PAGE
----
The Big Stick

Over the coming weeks officers from the CBA will sit down with the new Lord Chancellor and will attempt to persuade him to halt a series of damaging changes to the Criminal Justice System. A process of negotiation. 

And that is why members of the CBA need to vote “Yes” to further direct action. 

It is only right that the CBA should seek to persuade the Lord Chancellor (and the LCCSA and CLSA as well, should they get the opportunity) that the system cannot withstand further cuts and that the Two-Tier system should not be introduced. 

Is it ridiculously optimistic to hope that such negotiations would succeed? Just remember that 18 months ago we faced Price Competitive Tendering, tapering to daily rate and cuts to the graduated fee scheme. All of them have been seen off in one way or another. We can achieve positive outcomes. 

However there is still much that has to be defeated. And it can be defeated. A new Lord Chancellor may provide fertile ground upon which to sow our compelling arguments. 

And the threat of direct action is rain, fertiliser and sunshine. 

If the Bar vote “No” then we are Bob Crowe without the ability to bring the Tube system to a halt. We are the SNP without 56 seats out of 59. We do not demand attention. 

If the Bar vote “No” then we undermine the good work the CLSA and LCCSA have done by raising thousands of pounds to find the Judicial Review and by spending hundreds of hours highlighting the iniquity of the process and the changes.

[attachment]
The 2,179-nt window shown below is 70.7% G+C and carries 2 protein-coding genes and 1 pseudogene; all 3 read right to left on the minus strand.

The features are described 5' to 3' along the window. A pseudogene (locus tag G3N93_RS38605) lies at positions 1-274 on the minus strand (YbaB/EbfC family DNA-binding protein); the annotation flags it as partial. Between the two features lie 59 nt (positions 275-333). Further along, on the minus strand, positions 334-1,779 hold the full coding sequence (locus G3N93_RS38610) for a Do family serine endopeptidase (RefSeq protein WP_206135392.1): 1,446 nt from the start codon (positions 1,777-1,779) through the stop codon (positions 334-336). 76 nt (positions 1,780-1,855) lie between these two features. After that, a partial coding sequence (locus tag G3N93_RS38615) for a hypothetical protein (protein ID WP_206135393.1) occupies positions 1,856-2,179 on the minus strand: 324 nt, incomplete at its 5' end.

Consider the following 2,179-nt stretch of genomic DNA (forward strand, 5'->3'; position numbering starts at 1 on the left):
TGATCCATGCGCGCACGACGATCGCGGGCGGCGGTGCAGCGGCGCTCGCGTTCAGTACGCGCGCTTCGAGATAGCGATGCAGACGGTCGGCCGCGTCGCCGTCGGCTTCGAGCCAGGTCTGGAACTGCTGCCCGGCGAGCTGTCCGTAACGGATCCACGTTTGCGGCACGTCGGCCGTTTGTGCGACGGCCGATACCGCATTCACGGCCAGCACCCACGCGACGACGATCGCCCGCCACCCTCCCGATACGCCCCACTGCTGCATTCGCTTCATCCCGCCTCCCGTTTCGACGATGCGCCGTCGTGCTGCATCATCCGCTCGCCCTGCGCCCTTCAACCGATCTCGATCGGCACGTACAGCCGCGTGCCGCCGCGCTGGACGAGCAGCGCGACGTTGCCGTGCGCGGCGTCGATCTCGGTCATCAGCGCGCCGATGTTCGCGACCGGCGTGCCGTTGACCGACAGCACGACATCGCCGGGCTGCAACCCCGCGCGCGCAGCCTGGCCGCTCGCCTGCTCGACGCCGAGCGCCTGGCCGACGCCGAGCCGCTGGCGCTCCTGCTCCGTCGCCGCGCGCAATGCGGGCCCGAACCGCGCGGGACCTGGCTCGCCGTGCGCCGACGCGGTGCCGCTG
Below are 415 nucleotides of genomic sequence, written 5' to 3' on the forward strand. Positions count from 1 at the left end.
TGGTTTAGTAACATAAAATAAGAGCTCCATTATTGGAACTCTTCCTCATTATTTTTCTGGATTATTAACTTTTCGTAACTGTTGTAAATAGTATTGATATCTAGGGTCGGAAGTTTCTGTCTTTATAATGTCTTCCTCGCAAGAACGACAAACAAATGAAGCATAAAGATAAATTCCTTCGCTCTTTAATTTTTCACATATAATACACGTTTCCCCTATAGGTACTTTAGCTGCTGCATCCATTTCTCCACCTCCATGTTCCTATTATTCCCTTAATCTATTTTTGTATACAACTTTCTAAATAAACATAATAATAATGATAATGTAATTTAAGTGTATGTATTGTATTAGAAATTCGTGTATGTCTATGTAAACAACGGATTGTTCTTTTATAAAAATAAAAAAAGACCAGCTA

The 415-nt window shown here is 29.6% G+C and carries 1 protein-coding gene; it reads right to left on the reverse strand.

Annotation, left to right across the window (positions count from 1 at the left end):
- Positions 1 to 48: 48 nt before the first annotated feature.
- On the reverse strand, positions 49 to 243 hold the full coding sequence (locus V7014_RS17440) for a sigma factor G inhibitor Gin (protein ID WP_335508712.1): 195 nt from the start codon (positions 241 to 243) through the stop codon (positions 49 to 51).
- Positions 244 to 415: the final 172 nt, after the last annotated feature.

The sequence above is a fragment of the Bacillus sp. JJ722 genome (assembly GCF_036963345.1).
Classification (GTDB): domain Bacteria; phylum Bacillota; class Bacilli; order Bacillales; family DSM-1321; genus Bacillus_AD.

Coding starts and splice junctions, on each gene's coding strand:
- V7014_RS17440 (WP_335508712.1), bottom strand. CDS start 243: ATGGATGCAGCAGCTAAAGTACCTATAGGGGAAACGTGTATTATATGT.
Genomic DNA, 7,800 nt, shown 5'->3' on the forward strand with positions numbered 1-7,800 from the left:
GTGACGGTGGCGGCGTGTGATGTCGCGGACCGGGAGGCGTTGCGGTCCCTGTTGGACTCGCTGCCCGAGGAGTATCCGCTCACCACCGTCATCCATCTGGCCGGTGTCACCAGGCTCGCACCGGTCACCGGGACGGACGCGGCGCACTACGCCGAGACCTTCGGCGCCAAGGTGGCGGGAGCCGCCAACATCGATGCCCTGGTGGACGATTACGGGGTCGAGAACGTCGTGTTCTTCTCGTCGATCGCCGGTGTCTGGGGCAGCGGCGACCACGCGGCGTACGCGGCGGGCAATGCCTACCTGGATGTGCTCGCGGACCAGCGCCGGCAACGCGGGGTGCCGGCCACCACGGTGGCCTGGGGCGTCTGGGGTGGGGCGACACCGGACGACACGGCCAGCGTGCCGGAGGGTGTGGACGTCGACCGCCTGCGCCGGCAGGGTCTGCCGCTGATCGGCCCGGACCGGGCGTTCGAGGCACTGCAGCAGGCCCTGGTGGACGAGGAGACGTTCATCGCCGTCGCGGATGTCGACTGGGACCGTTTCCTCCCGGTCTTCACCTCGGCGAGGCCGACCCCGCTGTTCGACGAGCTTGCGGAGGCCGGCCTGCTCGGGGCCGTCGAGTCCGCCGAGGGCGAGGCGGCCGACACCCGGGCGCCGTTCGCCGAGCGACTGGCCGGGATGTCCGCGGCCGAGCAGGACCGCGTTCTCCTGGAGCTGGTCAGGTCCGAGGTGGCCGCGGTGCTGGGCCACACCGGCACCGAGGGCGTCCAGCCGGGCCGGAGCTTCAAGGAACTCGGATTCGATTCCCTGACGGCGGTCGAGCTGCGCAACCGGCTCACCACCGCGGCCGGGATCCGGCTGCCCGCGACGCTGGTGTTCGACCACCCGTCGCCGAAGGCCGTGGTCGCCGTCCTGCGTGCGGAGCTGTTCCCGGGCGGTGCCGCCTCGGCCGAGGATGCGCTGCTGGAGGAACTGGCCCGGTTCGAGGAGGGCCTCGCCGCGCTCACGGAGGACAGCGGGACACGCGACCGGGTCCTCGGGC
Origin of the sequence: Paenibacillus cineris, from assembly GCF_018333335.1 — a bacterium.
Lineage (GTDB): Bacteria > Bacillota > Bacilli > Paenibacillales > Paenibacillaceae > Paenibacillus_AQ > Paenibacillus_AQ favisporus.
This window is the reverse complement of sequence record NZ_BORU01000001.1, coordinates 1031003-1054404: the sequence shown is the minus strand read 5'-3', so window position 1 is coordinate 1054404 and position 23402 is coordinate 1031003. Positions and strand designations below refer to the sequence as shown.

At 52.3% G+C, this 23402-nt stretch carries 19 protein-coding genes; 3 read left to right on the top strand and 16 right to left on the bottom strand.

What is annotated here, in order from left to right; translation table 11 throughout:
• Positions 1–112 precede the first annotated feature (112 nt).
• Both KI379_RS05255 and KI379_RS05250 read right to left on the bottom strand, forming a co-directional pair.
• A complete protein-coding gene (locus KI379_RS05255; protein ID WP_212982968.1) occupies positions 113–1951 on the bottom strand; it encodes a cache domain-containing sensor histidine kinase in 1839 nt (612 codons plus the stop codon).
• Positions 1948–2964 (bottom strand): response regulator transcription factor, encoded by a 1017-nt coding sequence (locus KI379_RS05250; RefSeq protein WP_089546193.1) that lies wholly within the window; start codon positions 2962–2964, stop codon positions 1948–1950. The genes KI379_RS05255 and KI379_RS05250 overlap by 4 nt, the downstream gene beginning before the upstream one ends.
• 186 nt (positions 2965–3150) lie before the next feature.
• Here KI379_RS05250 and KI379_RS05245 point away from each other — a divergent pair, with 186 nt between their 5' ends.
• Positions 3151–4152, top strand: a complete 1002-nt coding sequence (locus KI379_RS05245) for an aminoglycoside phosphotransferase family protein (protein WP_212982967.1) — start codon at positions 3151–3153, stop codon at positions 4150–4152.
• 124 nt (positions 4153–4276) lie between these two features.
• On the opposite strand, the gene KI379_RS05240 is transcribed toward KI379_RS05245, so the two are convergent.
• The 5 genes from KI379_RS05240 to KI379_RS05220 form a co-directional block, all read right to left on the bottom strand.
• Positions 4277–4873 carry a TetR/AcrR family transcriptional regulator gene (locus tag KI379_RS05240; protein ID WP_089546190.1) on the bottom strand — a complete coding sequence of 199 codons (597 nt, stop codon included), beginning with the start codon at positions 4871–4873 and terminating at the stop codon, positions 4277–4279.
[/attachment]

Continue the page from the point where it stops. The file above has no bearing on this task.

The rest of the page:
If the Bar vote “No” then we ignore the progress made by organisations such as the Justice Alliance in making the public take note of the value of those undertaking public funded work. 

By voting “Yes” it does not mean we will be donning donkey jackets and forming picket lines tomorrow. But by voting “No” it will mean our negotiators enter the fray with no threat. And who would take them seriously in that situation? 

This is a new situation. These are new threats. The CBA Executive would not have put this question to the Bar at this time unless they appreciated the tactical necessity of it. And there is no advantage in a “No”. 

Please vote. So few people voted in relation to the Deal. Now is the time give muscle to our voice by voting here.

2 thoughts on “The Big Stick

  1. polruan

    When you abandon demagoguery, you can be quite persuasive, Jaime. You should try it more often.

    As a former trade union official, I winced at your (habitually rather disparaging, even if tongue in cheek) characterisation of a stereotypical trades unionist in donkey jacket on the picket line (if you thought about it, you might realise that it can get quite cold when one puts in more than a token appearance), but drew hope from your realisation that collective action to defend common sense and achieve constructive negotiated outcomes has a better chance of succeeding when everyone stands shoulder to shoulder. In the same vein as you, however, I’d urge you to leave your Armani suit and Prada shoes in the wardrobe though if ever you join the rest of us on the picket lines.

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